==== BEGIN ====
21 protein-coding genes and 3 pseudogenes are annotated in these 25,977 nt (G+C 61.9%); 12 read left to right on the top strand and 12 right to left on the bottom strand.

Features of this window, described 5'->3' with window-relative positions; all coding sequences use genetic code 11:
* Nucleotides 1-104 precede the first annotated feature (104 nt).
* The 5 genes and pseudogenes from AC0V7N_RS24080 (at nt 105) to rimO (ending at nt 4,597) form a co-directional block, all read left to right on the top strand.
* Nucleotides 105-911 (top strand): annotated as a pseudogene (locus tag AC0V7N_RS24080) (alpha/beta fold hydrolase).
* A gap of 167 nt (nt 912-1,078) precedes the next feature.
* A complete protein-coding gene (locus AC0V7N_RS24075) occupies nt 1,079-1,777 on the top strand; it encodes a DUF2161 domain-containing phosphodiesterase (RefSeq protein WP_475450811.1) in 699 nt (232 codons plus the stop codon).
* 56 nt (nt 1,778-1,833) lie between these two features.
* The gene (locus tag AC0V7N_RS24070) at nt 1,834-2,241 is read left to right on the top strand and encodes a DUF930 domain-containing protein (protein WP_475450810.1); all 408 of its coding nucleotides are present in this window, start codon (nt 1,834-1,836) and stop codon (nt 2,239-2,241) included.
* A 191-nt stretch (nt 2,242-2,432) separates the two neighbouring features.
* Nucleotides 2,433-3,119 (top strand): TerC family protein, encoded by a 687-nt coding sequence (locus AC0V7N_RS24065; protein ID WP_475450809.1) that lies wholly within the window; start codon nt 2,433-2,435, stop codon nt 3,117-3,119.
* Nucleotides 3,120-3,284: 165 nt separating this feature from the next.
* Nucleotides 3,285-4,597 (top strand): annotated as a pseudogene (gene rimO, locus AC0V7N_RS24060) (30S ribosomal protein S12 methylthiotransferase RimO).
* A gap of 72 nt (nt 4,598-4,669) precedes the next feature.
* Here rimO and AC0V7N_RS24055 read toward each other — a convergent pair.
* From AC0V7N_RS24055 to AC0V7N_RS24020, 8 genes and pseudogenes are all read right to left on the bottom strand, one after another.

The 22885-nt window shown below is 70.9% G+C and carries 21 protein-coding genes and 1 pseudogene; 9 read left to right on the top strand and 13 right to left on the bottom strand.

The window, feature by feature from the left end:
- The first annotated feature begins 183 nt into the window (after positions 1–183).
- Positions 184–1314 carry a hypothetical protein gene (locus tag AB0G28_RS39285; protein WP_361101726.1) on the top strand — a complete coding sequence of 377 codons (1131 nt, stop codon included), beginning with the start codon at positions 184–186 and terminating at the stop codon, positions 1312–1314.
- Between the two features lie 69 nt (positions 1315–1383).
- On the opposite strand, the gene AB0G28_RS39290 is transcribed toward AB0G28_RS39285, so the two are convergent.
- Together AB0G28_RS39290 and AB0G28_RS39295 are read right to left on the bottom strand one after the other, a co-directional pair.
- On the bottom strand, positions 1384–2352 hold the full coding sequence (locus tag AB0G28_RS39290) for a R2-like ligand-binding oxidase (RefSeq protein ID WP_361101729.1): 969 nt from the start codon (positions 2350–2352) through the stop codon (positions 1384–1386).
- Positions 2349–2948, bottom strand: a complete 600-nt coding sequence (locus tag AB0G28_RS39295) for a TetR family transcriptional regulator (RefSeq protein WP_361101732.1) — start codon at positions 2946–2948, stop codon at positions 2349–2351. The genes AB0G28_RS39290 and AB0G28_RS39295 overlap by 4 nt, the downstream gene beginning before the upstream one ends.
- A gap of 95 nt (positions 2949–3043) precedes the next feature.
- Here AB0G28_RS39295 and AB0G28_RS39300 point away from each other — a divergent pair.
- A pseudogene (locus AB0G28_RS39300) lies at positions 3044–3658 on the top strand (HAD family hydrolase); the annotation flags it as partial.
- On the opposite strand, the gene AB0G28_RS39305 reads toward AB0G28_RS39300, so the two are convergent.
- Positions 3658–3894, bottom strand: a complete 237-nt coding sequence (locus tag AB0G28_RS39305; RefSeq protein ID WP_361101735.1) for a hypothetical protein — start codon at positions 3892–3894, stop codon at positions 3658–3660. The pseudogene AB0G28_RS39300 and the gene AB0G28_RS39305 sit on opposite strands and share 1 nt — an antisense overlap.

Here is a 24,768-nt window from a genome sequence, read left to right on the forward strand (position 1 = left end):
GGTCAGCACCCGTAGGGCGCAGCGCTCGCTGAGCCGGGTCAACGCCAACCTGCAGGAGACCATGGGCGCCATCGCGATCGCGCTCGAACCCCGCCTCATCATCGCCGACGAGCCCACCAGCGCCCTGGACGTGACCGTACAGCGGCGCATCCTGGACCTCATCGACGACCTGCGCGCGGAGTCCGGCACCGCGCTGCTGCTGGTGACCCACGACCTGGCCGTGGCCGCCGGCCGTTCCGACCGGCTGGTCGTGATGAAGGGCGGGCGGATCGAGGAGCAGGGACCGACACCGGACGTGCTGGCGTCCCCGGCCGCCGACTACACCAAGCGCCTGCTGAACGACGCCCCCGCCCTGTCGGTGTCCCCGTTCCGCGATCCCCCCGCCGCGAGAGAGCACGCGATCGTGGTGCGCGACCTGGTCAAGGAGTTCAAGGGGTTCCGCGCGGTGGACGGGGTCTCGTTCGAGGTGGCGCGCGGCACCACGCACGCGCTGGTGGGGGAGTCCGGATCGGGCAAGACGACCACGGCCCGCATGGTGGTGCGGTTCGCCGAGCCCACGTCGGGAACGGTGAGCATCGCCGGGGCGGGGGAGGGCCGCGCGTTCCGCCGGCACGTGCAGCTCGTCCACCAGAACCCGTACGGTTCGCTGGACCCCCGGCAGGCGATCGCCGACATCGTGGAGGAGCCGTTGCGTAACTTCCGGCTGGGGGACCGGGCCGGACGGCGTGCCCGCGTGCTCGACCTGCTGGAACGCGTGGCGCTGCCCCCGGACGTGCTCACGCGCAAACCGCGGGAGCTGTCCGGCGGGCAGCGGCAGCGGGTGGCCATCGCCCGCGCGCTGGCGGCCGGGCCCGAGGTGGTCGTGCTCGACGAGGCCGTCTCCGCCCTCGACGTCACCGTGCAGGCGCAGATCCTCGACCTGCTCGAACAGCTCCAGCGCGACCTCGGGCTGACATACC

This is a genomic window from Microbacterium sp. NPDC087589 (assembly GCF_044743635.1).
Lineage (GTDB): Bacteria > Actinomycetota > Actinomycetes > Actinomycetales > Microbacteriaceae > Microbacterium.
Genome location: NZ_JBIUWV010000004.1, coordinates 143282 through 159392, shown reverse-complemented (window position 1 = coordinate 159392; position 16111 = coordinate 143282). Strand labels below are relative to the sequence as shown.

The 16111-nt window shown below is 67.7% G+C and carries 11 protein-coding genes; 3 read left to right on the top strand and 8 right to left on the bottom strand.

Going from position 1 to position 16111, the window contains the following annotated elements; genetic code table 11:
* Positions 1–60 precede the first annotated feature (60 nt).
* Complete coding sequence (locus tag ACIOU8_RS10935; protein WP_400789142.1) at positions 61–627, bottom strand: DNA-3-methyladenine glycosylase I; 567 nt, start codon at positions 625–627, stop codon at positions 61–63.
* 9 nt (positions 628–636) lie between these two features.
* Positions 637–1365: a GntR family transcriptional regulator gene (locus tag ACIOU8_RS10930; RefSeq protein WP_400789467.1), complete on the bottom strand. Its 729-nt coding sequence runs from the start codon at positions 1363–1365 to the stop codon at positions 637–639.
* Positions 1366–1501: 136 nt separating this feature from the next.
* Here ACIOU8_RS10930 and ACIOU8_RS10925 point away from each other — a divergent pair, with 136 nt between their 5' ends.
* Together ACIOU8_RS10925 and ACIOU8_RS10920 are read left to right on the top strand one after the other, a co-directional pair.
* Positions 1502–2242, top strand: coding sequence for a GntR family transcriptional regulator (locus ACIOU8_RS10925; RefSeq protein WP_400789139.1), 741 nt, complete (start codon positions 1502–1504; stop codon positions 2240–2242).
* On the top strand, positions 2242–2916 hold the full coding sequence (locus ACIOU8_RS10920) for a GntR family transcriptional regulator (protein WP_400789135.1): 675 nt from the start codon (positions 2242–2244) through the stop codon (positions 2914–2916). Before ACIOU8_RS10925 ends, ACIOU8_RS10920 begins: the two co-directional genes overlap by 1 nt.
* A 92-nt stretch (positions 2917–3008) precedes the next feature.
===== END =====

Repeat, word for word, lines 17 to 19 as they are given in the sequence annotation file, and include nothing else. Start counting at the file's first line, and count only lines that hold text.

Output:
The 22885-nt window shown below is 70.9% G+C and carries 21 protein-coding genes and 1 pseudogene; 9 read left to right on the top strand and 13 right to left on the bottom strand.

The window, feature by feature from the left end:
- The first annotated feature begins 183 nt into the window (after positions 1–183).